Using an HttpModule to detect page refresh

While reading through the excellent ASP.NET book written by Dino Esposito I've come across a solution to detect page refreshes using an HttpModule. When I read it I couldn't understand a line of the code and it seemed to me that it couldn't work, so I started experimenting with it using the code available to download from MS Press website. I discovered that I had been a good runtime, since the code in fact doesn't work very well. In particular, if you have more than one page opened concurrently you can see that the code behaves strangely, and the same can be said for the other couple of methods I've found out there (by Joel Thoms and Jared Evans), which are mostly complex and unreliable.

I started thinking about it from scratch and the question was: "How do I distinct between requests caused by the F5 or refresh button and normal requests?" That's not an easy question, since the stateless nature of the HTTP protocol doesn't allow to maintain state across requests, and maybe it has no answer, or, if you prefer, "You can't".

So I restricted the problem; do I care about all requests or just the ones which POST something to the server? I think most people care just about POST requests, those which usually perform some kind of action on the server, like working with database data, and the same actions we don't want to see duplicated because of a page refresh.
Therefore the question became: "How do I distinct between POST requests triggered by the interaction with the page and those fired by the F5 button?". Luckily, in this case the DOM comes to help and a simple detail becomes the lifesaver. When you POST something to the server in the canonical way, the onsubmit event of the page form is fired; when you try reposting the same page to the server using F5 that event isn't fired.
As far as I know this mechanism depends on the browser implementation, but I've tested it in IE7, FF 2.0.1 and Opera 9.10 and the all behave the same.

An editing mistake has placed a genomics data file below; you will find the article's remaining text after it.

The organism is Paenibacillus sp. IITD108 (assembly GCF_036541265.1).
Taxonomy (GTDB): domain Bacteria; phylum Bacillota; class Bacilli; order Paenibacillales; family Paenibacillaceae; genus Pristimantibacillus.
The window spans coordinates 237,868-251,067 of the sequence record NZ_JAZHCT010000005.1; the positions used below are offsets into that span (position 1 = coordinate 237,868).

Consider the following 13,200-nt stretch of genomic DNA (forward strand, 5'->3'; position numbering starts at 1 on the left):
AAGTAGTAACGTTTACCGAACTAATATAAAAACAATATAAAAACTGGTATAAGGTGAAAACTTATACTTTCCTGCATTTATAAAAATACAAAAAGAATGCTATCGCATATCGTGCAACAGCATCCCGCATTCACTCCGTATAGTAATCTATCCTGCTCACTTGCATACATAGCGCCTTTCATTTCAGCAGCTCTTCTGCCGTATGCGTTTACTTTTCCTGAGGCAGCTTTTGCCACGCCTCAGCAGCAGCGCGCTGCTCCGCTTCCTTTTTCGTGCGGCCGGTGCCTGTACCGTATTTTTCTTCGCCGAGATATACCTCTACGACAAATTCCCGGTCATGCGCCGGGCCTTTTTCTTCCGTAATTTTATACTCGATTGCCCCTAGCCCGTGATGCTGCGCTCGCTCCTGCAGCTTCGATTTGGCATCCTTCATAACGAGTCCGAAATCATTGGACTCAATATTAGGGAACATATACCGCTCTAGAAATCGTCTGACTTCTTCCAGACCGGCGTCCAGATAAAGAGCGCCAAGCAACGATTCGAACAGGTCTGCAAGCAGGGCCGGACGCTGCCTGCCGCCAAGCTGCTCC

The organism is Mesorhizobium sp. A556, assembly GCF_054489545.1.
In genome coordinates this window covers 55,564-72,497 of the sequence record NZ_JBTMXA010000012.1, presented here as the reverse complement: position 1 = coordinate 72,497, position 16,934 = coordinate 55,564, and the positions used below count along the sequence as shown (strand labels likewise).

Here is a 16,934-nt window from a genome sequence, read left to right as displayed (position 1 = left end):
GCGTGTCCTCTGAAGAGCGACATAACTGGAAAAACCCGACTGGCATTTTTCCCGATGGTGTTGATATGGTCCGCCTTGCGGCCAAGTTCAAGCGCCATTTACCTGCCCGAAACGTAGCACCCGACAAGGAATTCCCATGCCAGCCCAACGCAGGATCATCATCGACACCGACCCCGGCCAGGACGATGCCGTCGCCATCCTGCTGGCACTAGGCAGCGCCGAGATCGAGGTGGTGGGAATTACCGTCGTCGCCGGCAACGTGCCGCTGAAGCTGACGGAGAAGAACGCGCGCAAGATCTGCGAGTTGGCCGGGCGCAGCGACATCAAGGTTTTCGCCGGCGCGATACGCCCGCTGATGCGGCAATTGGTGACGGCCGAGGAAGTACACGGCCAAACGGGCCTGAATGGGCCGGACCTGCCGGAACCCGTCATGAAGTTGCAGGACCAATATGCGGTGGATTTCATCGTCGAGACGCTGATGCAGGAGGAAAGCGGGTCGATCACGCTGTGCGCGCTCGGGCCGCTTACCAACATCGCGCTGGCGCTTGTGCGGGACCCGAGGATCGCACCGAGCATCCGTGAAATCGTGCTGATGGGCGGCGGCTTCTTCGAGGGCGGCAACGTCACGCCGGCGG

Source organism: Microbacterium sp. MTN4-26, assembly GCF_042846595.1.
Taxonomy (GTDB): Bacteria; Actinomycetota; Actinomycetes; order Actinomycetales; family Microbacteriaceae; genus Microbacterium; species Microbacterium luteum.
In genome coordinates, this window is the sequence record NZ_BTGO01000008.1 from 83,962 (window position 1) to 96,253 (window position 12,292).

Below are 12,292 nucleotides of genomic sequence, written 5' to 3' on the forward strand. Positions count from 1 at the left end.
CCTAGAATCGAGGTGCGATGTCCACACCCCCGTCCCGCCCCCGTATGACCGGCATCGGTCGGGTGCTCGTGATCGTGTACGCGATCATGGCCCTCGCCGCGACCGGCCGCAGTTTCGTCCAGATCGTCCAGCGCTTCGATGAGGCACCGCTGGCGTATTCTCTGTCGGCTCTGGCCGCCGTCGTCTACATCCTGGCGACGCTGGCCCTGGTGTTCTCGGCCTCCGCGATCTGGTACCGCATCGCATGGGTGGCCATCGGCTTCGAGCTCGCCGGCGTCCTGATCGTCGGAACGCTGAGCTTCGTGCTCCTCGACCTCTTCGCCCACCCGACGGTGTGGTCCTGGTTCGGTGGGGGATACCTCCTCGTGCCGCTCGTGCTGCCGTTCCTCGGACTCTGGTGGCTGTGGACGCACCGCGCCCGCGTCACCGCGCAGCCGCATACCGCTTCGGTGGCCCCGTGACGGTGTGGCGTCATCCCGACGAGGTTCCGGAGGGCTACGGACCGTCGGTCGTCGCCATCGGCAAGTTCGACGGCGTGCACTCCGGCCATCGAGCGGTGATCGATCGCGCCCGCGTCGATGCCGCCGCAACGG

This is the trick:

  1. Each time a page's form posts back we create on the client side a Guid (using Javascript) which is then assigned to a hidden field, so that when the request reaches the server we can retrieve that value. This means that if a page posts back via F5 it keeps the Guid which was generated during the last submission, since the onsumbit event is not fired again and thus no new Guid is generated.
  2. On the server we keep a queue of all the Guids we have retrieved from the pages which posted back. Each time a page posts back we retrieve its Guid reading from the hidden field, and if it's already in our queue it means that the page is a refresh.

That's simple, isn't it? Much simpler than all the methods which rely on Session state, Cookies. HttpContext.Items or whatever.

Implementation details

The idea seems good! Let's write it in code. We need to intercept requests, so we need an HttpModule. Each time a request arrives we add dynamically a HiddenField control to the page to keep our Guid value and then retrieve the Guid of the page (if one exists). If the Guid is in our queue then the page is refreshed, otherwise it's a good clean postback. The only place where we can store this boolean value is the Items collection of the current HttpContext, so that it can be retrieved in the page code.
The queue where all the guids are kept resided in memory, so we need a way to define how many elements it can contain at most. It obviously depends on how many visitors the website has. The default value is 100; it means that if I do a postback, wait a bit before pressing F5 and during that time 100 genuine postbacks are fired by other users (or by myself but in another window/tab/browser) then my refresh is considered as a genuine postback because its Guid has already been dequeued (and I don't want this to happen!).

Setting up

Place the assembly binary in the Bin directory of the website.
Since implemented as an HttpModule it has to be registered in the web.config file:

<httpModules>
<add name="RefreshModule" type="BusyBoxDotNet.RefreshModule"/>
</httpModules>

You can configure the size of the queue to fit your needs, otherwise the default value will be set to 100:

<configSections>
<section name="refresh" type="BusyBoxDotNet.RefreshSection, RefreshModule" />
</configSections>

<refresh queueSize="50"/>

Using 

The IsRefreshed key of the Context.Items collection is set during the page PreLoad phase, so it can be read starting from the Load phase in the page code, otherwise it will always return false.
To retrieve its value just check the Context.Items["IsRefreshed"] boolean value, or use the base page class I've written for those who love strong typing, which exposes the wrapper boolean property IsRefreshed.

NOTE: if you missed it before, remember that IsRefreshed (or Context.Items["IsRefreshed"]) notifies you when a POST request is refreshed, not a GET request. That is, if you write a url in your browser's address bar and then push F5, IsRefreshed will be false, because they are GET requests. Usually you care about detecting POST requests being refreshed, but in case you need GET requests refresh detection so this method doesn't work for you.

Attached to the post is a demo website which includes the binary.
The source code of this and all my other works is on the subversion repository of my main project: http://sourceforge.net/projects/busybox 

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Published 07 January 2007 04:21 AM by simoneb